Against that backdrop, the former EC Chairman called for an examination of any attempt to justify anything as a human right.
In his opinion, there was the need for a simple test to establish whether something was worthy of consideration as a human right, adding that such a test must focus on possibilities and implications.
“Let us apply this test to same-sex marriages in two scenarios. First, an only son decides to marry a man and an only daughter decides to marry a woman: the eventual possibility is the extinction of the family.
“Second, there comes a time when every man decides to marry another man and every woman decides to marry another woman: the eventual possibility is the extinction of the human race,” Dr Afari-Gyan said in his statement.
For him, any sexual practice that carried with it the remotest eventual possibility of the extinction of a family or the human race could not be said to be a human right.
“Rather, in the context of our Constitution, same-sex marriage may be considered a moral hazard of a kind from which the state has an obligation to protect its citizens, particularly children, from being exposed to,” it said.
Dormaahene on academics
Further explaining his position, the Dormaahene said it was a matter of concern that some highly educated people were up against the bill.
Describing the bill as one of the best things to happen to the country, he said it was important that all Ghanaians backed its passage.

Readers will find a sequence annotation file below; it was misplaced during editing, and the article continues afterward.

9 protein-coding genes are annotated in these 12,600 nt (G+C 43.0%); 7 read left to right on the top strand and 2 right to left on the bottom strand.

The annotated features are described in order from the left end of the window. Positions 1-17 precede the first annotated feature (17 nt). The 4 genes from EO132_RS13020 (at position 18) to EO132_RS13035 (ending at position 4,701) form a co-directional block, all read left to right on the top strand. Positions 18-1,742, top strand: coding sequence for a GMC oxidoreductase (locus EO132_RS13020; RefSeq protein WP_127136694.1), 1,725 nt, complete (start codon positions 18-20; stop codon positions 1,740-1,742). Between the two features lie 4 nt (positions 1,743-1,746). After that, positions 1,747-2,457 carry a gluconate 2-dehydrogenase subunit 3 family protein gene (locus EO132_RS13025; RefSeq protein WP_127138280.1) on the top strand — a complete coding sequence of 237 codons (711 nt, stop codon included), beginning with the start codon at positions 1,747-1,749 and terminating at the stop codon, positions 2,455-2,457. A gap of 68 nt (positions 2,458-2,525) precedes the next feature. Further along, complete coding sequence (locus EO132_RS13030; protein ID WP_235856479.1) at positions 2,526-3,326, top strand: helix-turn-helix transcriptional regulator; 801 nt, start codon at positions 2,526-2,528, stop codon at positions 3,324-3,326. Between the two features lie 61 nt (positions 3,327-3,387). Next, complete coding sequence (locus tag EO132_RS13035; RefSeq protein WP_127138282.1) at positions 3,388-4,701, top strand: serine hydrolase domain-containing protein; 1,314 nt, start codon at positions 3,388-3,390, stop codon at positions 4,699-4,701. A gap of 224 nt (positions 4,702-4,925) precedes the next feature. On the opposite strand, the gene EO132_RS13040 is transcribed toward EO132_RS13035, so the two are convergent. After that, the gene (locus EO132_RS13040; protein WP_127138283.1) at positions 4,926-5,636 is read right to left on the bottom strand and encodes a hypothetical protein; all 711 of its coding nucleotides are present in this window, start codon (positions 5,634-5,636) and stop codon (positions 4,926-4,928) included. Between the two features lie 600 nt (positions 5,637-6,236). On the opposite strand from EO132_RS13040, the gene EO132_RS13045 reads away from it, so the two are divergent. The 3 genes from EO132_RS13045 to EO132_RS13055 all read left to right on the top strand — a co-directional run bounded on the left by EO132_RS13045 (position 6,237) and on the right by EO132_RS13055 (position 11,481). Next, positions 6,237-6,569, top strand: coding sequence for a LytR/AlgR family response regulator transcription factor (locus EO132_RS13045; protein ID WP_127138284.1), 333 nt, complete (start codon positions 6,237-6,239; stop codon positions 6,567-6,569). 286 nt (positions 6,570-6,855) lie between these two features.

Osagyefo Oseadeeyo Agyemang Badu said he would critically follow developments in Parliament, and hinted that on the day that a final decision would be taken on the bill, he would send a large number of his people to Parliament to observe the outcome.
He said it would be wrong for anyone to conclude that it was Sam George and a few people who were fighting the LGBTQ+ issue, adding that chiefs, religious leaders and the greater majority of Ghanaians were solidly behind the fight.
He told Western countries that they could not use the threat of cutting aid and loans to compel the country to accept same-sex marriage.
“We have taken loans over the years but the loans have not done us any good,” he said.
The Dormaahene said the culture of the West was different from that of the country, adding that no one could force Ghanaians to accept any foreign culture.
Sam George praised
Meanwhile, Mr Sam George, Ningo-Prampram MP, in an interview on the anti-LGBTQI+ bill with Kenyan-born CNN journalist, Larry Madowo, stoutly defended the bill as he handled questions posed to him satisfactorily.
Over the weekend, the social media space in the country was occupied with praises for Mr George for the manner in which he defended the bill and argued strongly for the bill, which is sponsored by some MPs.
In the interview, Mr George showed he was well-versed in the subject mater as Mr Larry Madowo tried to pin him down.
Later, a tweet by the CNN reporter on the interview was met with fierce reactions, many accusing him of bias, while Mr George was hailed for his deep knowledge and frankness.